One in Four Influencers Asked Not to Disclose Paid Promotion
One out of four influencers have been asked not to disclose their commercial arrangements with a brand, according to a survey by influencer marketing and media platform SheSpeaks.
The finding, based on responses from 347 influencers, follows on the heels of the Federal Trade Commission saying last week that it plans to get tougher on paid promotion disclosure.
The fact that 25% of respondents said brands have explicitly asked them not to disclose that they were compensated for their influencer work even surprised Aliza Freud, SheSpeaks founder and CEO, who said the number should be zero. "Any decent influencers are highly aware that they have to disclose and do it properly," she said.
Ms. Freud attributes the non-disclosure issue popping up to influencer marketing's increasing popularity, which is leading more agencies and brands to get into the space quickly without fully knowing appropriate guidelines. FTC rules continue to evolve, she said, which could also be contributing to a lack of understanding among companies that are new to influencer marketing.
Nearly all influencers in the survey (95%) said they make a point to disclose to their followers that they've been hired by a brand, and 91% said a brand has asked them to disclose that they're being compensated.
Fifty-four percent of respondents reported an increase in requests from brands for sponsored content in the last 12 months, and said their top three challenges include insufficient briefing from brands; balancing brand messages with an appropriate tone of voice for their audience; and optimizing content by having brands share the work.
"It's stunning to me how few companies are taking the influencer content and really optimizing it," said Ms. Freud. "If the content is working well and it's compelling and convincing people to consider or buy products, why aren't [brands] doing paid distribution of that content?"
SheSpeaks has been working with some clients to test the effectiveness of regular online advertising versus using influencer content as digital ads, and Ms. Freud said the distributed influencer work is performing 800% better than traditional digital ad units.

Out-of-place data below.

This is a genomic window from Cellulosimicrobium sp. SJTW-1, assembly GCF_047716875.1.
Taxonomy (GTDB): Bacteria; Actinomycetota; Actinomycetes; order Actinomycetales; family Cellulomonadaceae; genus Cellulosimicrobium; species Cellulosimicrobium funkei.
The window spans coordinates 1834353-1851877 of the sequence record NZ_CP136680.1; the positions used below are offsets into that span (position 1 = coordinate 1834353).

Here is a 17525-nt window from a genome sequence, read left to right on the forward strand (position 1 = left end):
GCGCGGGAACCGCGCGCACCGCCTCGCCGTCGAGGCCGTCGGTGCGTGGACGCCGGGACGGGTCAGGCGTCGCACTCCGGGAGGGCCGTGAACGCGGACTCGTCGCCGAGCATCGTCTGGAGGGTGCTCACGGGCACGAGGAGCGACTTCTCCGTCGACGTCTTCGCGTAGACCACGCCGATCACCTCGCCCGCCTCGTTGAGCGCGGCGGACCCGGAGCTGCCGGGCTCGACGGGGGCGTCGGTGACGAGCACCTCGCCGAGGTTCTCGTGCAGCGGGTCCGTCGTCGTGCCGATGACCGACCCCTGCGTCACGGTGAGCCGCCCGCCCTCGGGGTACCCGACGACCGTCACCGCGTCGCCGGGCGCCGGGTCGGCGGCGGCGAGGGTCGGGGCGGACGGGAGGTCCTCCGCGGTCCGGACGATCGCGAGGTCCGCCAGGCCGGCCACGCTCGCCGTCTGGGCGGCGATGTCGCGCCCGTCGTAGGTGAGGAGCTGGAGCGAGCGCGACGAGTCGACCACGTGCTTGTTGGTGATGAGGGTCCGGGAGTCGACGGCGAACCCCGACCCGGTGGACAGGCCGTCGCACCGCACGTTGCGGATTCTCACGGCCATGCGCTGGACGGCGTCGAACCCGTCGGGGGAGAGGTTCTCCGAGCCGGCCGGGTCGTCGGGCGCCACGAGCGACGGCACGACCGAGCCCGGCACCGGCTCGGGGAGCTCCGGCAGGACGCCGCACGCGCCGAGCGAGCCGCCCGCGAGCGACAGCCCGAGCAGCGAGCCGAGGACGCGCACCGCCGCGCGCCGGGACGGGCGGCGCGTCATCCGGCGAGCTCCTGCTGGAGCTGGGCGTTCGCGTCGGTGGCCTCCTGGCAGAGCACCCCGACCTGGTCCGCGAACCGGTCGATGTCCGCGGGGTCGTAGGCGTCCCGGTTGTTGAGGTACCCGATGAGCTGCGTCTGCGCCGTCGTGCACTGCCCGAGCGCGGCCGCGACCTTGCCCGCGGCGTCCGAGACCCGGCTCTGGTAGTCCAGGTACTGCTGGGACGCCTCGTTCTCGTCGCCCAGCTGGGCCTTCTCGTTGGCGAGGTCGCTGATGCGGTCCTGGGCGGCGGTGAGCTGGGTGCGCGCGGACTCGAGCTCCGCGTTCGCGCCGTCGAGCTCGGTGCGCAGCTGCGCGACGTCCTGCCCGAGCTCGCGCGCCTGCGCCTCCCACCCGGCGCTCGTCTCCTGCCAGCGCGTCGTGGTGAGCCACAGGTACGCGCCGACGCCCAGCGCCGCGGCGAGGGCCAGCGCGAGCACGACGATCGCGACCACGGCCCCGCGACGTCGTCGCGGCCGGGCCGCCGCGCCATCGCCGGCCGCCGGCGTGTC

"If you were to ask me what two things need to be pushed forward in a significant way with influencer marketing, one is measurement reporting and the second is the optimization of content," said Ms. Freud.
Part of the issue with influencers getting insufficient briefings from brands could be related to programmatic buying of influencers and automated platforms, said Ms. Freud. The software allows agencies to "go in and self-serve, but what happens in the process is they don't have the context, which results in a poor briefing," she added.
One in three survey respondents consider Facebook the best platform for influencer marketing, followed by Instagram (24%). Instagram was also considered by 76% of influencers to be increasing in effectiveness, while Facebook's effectiveness is believed to be the steadiest.
Ms. Freud said she thinks Facebook Live is breathing fresh life into the social platform, with many SheSpeaks' clients requesting to use it. She said influencers, who are "in the trenches creating the content," are the ones who move new platforms and help popularize them.
"We really look to the influencers to see what they're doing and it's kind of unbelievable that they're the ones who set the tone," she said. "If they decide to Snapchat, then their audience looks at Snapchat."